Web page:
“Earthquake Bird”—An Unpredictable Flight

Based on the titular novel by Susanna Jones,  Earthquake Bird was released in November 2019.  A psychological thriller with film noir features reminding this viewer of Alfred Hitchcock,   Earthquake Bird is all about guilt and the insidious nature and burden of carrying it.  More slow-paced with a scene or two reminiscent of Memento, this film captures the day-to-day life of guilt and jealousy, pulling back the curtain on what damage and unpredictability can do.

In 1989 an American woman is discovered dismembered in Tokyo.  Lucy Fly (Alicia Vikander), a Swedish expat who is a translator and interpreter for  corporations and government, is taken into custody for questioning.  Lucy admits she knew the victim, Lily Bridges (Riley  Keough), but offers little else in terms of facts or other background information. Though she isn’t talking, she’s remembering.  Flashbacks — and flashbacks within flashbacks — tell the story of how she met and fell in love with Teiji Matsuda (Naoki Kobayashi), a strange and handsome street photographer.  Later,  at a nightclub, Lucy  meets the free-spirited Lily, a young woman who has just arrived in Tokyo to find work and an apartment.  Reluctantly pressured into helping Lily settle into Tokyo’s hectic urban life,  Lucy slowly forms a symbiotic relationship with Lily that complicates Lucy’s relationship with Teiji, the photographer.

Unable to  forget painful , deeply traumatic memories that have damaged her, Lucy is losing her grasp of reality.  The pivoting of character arcs leads to the resolution of the murder with surprising twists and psychological redemption offered by  a minor character.

The Japanese setting also adds a cultural dimension to Earthquake Bird, giving more complexity and suspense to the story.   This is an oddball film with a constant undercurrent of subtle tension. Earthquake Bird – in both Japanese and English—is  intriguing in  its ability to plumb the depths of childhood pain, guilt, and family betrayal.  The drizzle-gray cinematic shots of Tokyo and the notable, reflective performances of all cast members, particularly Alicia Vikander’s as a young Japanese-speaking woman, are unforgettable.   (Vikander also speaks Japanese in a fluent, albeit foreigner’s, accent.)  Earthquake Bird may be a challenge to understood and rejected by those who cannot adjust to the pacing and somewhat abrupt ending of this film.  For the rest of us Earthquake Bird is definitely worth watching!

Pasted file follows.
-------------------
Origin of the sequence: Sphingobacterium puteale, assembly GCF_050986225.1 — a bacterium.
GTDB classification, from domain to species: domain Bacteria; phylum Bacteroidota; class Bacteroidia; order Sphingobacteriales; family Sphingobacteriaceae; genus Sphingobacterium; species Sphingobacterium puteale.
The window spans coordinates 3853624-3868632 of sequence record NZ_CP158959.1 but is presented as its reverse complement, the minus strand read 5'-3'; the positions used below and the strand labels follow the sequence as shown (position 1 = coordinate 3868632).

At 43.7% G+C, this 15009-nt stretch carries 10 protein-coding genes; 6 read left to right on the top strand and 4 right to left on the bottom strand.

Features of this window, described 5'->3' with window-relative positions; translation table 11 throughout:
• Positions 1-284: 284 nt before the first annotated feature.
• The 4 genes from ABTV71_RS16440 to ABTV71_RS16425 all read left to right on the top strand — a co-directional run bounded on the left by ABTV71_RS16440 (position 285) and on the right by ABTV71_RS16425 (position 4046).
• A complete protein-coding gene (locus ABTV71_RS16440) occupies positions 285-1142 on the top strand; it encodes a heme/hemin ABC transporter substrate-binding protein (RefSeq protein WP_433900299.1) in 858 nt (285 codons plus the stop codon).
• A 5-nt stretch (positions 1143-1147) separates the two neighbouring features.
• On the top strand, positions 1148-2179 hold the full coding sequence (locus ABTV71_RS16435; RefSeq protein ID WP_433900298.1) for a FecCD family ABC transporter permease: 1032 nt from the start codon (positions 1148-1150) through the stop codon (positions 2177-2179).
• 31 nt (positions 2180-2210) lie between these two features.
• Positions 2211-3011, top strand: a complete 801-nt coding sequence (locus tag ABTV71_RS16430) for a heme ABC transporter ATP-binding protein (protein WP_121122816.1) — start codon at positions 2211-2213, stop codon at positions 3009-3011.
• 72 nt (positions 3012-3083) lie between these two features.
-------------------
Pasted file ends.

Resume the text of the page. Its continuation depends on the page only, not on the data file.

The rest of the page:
Note: Available on Netflix

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One Reply to ““Earthquake Bird”—An Unpredictable Flight”

  1. What an interesting movie it is indeed!
    Coming home to Pacific Grove from Sierra Madre on the train, I had downloaded a few films to watch during the 9 hour ride.
    One of those movies I downloaded was “Earthquake Bird”…
    Lucy Fly (Alicia Vikander) fits right in with the Japaneseness of the film – she is an outsider that is comfortable with the strangeness of the foreign culture she has chosen. It takes the whole movie to understand why she is in Japan and why she embraces so much of the ways of the country.
    It begins as kind of a charming story of this young woman making a life for herself in this lovely world of Japan. As she adds new people to her life to trust and love, she discovers emotions and feelings, both old and new, that challenges her to face her old fears that threaten her future. The movie then becomes more of a psychological thriller that ends with a very tragic but satisfactory ending (at least that’s how I felt.)
    I agree with Diana that it ends a little abruptly but it is a film worth watching…I may even watch it agin!